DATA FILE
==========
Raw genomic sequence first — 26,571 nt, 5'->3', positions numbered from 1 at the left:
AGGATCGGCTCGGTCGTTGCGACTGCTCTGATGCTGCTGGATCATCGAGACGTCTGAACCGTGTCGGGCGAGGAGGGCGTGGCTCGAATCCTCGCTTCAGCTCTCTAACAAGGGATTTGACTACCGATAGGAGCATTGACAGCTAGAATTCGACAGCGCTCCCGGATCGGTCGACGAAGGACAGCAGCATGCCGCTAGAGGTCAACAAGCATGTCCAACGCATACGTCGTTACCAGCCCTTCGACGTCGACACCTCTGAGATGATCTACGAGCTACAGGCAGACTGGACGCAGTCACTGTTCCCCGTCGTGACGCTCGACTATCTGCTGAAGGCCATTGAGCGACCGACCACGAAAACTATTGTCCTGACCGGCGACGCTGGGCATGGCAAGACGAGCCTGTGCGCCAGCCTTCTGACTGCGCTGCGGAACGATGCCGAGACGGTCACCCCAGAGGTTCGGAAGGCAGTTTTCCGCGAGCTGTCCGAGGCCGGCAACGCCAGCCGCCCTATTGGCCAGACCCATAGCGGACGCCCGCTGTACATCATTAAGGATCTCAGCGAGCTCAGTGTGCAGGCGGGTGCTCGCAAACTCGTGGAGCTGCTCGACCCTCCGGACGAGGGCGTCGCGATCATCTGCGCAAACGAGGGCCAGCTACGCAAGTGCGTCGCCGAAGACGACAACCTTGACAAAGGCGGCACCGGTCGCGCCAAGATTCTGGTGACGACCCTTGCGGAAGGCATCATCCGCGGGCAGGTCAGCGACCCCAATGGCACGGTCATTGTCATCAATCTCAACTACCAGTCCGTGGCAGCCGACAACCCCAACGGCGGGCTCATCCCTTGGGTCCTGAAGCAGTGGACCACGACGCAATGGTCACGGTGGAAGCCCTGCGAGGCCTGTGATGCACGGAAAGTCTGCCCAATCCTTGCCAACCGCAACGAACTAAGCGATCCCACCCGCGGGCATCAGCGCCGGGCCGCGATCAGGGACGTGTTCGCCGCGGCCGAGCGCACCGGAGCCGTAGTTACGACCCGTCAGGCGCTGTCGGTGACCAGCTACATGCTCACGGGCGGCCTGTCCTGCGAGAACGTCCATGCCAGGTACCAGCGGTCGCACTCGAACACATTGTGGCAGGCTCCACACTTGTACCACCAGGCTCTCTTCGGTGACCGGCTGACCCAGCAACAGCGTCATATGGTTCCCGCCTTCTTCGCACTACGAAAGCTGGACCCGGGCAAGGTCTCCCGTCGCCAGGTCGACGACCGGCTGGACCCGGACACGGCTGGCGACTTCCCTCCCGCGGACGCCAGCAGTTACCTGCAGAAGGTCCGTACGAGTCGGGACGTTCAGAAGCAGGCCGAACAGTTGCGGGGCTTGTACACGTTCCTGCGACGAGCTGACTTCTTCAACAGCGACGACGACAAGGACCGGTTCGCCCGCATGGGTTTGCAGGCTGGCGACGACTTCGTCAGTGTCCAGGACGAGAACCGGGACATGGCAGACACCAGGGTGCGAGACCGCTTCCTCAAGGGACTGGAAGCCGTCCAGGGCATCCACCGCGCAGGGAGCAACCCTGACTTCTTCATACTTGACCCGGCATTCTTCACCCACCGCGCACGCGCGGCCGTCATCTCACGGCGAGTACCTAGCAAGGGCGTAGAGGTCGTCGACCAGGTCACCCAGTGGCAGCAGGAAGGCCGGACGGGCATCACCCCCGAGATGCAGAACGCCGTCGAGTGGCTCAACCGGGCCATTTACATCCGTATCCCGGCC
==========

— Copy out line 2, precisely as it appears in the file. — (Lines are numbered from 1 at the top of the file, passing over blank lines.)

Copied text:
AGGATCGGCTCGGTCGTTGCGACTGCTCTGATGCTGCTGGATCATCGAGACGTCTGAACCGTGTCGGGCGAGGAGGGCGTGGCTCGAATCCTCGCTTCAGCTCTCTAACAAGGGATTTGACTACCGATAGGAGCATTGACAGCTAGAATTCGACAGCGCTCCCGGATCGGTCGACGAAGGACAGCAGCATGCCGCTAGAGGTCAACAAGCATGTCCAACGCATACGTCGTTACCAGCCCTTCGACGTCGACACCTCTGAGATGATCTACGAGCTACAGGCAGACTGGACGCAGTCACTGTTCCCCGTCGTGACGCTCGACTATCTGCTGAAGGCCATTGAGCGACCGACCACGAAAACTATTGTCCTGACCGGCGACGCTGGGCATGGCAAGACGAGCCTGTGCGCCAGCCTTCTGACTGCGCTGCGGAACGATGCCGAGACGGTCACCCCAGAGGTTCGGAAGGCAGTTTTCCGCGAGCTGTCCGAGGCCGGCAACGCCAGCCGCCCTATTGGCCAGACCCATAGCGGACGCCCGCTGTACATCATTAAGGATCTCAGCGAGCTCAGTGTGCAGGCGGGTGCTCGCAAACTCGTGGAGCTGCTCGACCCTCCGGACGAGGGCGTCGCGATCATCTGCGCAAACGAGGGCCAGCTACGCAAGTGCGTCGCCGAAGACGACAACCTTGACAAAGGCGGCACCGGTCGCGCCAAGATTCTGGTGACGACCCTTGCGGAAGGCATCATCCGCGGGCAGGTCAGCGACCCCAATGGCACGGTCATTGTCATCAATCTCAACTACCAGTCCGTGGCAGCCGACAACCCCAACGGCGGGCTCATCCCTTGGGTCCTGAAGCAGTGGACCACGACGCAATGGTCACGGTGGAAGCCCTGCGAGGCCTGTGATGCACGGAAAGTCTGCCCAATCCTTGCCAACCGCAACGAACTAAGCGATCCCACCCGCGGGCATCAGCGCCGGGCCGCGATCAGGGACGTGTTCGCCGCGGCCGAGCGCACCGGAGCCGTAGTTACGACCCGTCAGGCGCTGTCGGTGACCAGCTACATGCTCACGGGCGGCCTGTCCTGCGAGAACGTCCATGCCAGGTACCAGCGGTCGCACTCGAACACATTGTGGCAGGCTCCACACTTGTACCACCAGGCTCTCTTCGGTGACCGGCTGACCCAGCAACAGCGTCATATGGTTCCCGCCTTCTTCGCACTACGAAAGCTGGACCCGGGCAAGGTCTCCCGTCGCCAGGTCGACGACCGGCTGGACCCGGACACGGCTGGCGACTTCCCTCCCGCGGACGCCAGCAGTTACCTGCAGAAGGTCCGTACGAGTCGGGACGTTCAGAAGCAGGCCGAACAGTTGCGGGGCTTGTACACGTTCCTGCGACGAGCTGACTTCTTCAACAGCGACGACGACAAGGACCGGTTCGCCCGCATGGGTTTGCAGGCTGGCGACGACTTCGTCAGTGTCCAGGACGAGAACCGGGACATGGCAGACACCAGGGTGCGAGACCGCTTCCTCAAGGGACTGGAAGCCGTCCAGGGCATCCACCGCGCAGGGAGCAACCCTGACTTCTTCATACTTGACCCGGCATTCTTCACCCACCGCGCACGCGCGGCCGTCATCTCACGGCGAGTACCTAGCAAGGGCGTAGAGGTCGTCGACCAGGTCACCCAGTGGCAGCAGGAAGGCCGGACGGGCATCACCCCCGAGATGCAGAACGCCGTCGAGTGGCTCAACCGGGCCATTTACATCCGTATCCCGGCC